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Commitment Hour, James Alan Gardner, Avon Eos, 1998, 343 pp.
James Alan Gardner's second novel, Commitment Hour, represents quite an important step for his career, namely, a successful follow-up to a promising debut. Gardner's Expendable was funny, compulsively readable, and in the end, more ambitious than it first appeared. Commitment Hour may not be as overtly hilarious as its predecessor, but it packs more wit into its thematic punch. The tone of the novel is also quite accomplished, and dovetails with the character development and theme in a way that few books ever do, mainly due to its manipulation of the first-person narration. Interestingly, I'm guessing this book will raise controversy among both its more traditional and progressive readers (to use two highly debatable and probably useless terms -- but more on that in the section where I discuss the narration).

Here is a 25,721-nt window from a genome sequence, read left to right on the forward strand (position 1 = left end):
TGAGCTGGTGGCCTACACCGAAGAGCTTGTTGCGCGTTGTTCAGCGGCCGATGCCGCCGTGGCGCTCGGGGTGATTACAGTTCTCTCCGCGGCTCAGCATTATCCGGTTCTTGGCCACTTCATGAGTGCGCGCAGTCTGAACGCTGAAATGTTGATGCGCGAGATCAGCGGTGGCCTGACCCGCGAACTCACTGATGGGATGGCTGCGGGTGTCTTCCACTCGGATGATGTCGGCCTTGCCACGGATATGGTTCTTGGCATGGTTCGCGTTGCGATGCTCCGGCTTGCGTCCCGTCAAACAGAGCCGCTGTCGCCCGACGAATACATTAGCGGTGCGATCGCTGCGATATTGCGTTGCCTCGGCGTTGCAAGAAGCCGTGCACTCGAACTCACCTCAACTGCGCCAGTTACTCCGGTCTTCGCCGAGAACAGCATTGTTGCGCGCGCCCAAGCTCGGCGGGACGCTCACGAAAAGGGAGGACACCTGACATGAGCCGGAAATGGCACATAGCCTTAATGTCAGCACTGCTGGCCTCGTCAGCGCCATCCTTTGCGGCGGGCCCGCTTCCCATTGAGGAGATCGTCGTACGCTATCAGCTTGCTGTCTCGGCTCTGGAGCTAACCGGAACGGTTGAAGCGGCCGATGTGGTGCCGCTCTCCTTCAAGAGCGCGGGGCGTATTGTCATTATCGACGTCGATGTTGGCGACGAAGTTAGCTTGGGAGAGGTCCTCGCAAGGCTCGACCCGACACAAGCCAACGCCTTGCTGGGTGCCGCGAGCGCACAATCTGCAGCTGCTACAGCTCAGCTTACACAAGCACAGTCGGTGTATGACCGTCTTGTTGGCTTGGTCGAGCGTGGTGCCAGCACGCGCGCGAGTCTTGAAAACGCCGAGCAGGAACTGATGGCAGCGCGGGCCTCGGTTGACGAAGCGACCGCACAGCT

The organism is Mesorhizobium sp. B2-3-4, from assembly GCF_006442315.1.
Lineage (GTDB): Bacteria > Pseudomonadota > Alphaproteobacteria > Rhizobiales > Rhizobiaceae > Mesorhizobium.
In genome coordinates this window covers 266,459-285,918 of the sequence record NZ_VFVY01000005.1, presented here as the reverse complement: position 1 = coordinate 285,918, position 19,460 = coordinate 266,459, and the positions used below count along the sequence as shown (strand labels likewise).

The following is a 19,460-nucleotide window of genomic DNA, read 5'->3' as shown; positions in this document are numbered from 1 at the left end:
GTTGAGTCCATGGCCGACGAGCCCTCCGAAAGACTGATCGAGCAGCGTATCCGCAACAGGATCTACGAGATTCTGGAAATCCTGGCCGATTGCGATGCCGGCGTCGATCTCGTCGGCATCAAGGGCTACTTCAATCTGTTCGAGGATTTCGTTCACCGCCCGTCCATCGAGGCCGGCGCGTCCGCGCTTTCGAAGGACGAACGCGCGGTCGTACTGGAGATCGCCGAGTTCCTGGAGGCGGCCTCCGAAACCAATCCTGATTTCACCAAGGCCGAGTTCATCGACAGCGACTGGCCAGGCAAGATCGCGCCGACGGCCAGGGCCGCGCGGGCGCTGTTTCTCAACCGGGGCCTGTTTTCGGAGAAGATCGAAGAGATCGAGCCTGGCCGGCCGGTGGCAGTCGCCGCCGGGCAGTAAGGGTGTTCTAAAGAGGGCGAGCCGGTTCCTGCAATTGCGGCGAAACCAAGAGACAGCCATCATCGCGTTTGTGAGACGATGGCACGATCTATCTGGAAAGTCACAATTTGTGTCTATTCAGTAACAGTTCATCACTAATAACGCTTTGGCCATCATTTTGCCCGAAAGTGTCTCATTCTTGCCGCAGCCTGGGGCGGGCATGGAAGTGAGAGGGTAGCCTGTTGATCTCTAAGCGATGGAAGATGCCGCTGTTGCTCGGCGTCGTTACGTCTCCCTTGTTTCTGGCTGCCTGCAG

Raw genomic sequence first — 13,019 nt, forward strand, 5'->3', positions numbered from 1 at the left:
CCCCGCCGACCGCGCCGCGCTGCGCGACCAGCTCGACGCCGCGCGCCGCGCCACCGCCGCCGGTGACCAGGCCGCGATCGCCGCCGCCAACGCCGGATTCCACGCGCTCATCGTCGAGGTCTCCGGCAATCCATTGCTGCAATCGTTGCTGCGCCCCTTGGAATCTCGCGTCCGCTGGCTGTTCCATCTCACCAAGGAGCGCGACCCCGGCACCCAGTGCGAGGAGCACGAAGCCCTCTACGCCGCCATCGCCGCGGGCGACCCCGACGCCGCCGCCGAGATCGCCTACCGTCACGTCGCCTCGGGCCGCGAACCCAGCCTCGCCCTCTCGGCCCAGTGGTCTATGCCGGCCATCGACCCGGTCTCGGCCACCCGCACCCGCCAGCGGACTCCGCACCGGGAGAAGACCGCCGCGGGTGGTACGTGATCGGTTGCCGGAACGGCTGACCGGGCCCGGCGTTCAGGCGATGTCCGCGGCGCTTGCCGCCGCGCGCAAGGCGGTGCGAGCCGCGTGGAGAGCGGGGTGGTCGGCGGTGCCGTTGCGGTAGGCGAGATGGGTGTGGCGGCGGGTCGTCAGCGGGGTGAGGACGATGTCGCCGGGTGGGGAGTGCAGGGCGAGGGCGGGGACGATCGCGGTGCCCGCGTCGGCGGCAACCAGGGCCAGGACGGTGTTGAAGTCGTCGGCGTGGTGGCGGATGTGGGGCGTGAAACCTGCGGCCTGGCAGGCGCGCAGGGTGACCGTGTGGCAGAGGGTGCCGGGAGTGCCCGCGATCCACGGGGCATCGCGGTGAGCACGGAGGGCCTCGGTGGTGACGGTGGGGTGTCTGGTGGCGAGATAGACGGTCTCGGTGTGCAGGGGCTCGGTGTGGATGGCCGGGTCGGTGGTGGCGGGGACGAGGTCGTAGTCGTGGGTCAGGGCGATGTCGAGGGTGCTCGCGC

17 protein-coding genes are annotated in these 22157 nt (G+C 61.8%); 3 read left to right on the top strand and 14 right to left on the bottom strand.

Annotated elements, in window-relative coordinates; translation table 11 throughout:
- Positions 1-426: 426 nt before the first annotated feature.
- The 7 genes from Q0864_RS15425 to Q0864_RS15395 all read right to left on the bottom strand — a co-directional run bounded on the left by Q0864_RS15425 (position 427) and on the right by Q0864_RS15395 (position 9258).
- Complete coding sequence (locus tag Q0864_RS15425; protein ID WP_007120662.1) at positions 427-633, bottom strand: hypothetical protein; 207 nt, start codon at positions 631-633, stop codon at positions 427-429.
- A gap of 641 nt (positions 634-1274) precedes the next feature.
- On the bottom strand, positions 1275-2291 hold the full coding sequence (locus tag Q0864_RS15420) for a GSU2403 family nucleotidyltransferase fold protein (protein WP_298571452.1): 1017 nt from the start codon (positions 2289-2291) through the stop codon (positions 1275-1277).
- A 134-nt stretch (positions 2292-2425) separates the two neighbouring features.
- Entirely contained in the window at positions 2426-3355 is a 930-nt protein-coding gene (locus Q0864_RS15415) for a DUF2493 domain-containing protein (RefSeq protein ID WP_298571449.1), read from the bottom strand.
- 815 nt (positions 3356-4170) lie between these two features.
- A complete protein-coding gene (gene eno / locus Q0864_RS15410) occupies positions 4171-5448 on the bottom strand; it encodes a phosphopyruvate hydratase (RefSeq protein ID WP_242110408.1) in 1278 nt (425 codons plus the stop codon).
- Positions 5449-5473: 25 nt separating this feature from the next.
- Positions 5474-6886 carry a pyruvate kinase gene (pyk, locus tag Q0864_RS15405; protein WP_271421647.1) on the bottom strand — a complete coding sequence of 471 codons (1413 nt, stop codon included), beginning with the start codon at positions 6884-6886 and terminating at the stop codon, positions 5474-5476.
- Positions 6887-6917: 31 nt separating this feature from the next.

It's hard to know how much to say about Commitment Hour's story. For once, the back cover blurb does not give away the main premise of the book it is describing, a tendency which has cursed science fiction for many years. Often these premises are extrapolated in subtle social details, given ambiguity by the very fact of their inclusion in human behaviour, and so on, all only to be ruined by a baldfaced blurb. So I applaud Avon Eos' choice of putting a higher quality blurb on the back of Gardner's book. Even the mini-bio of Gardner, also on the back cover, doesn't give away the central premise of the book: "From the author of Expendable, a major new voice in imaginative fiction, here is a spellbinding adventure which dares to pose critical questions about the human condition -- and answer them." This leaves me, as the reviewer, with somewhat of a dilemma about how much to say. I certainly don't want to be the one to ruin the lovely surprise waiting for the new readers of this book, because I have heartfelt appreciation for the blurbwriter who let me get to page 2 and get my first inkling of which human condition Gardner was addressing. So I will reserve the next paragraph for more general comments, on which basis new readers should get a good idea of what lies ahead for them, and then use the rest of the review, with heavy spoiler warnings, for more indepth discussion of Gardner's main idea and how it plays out.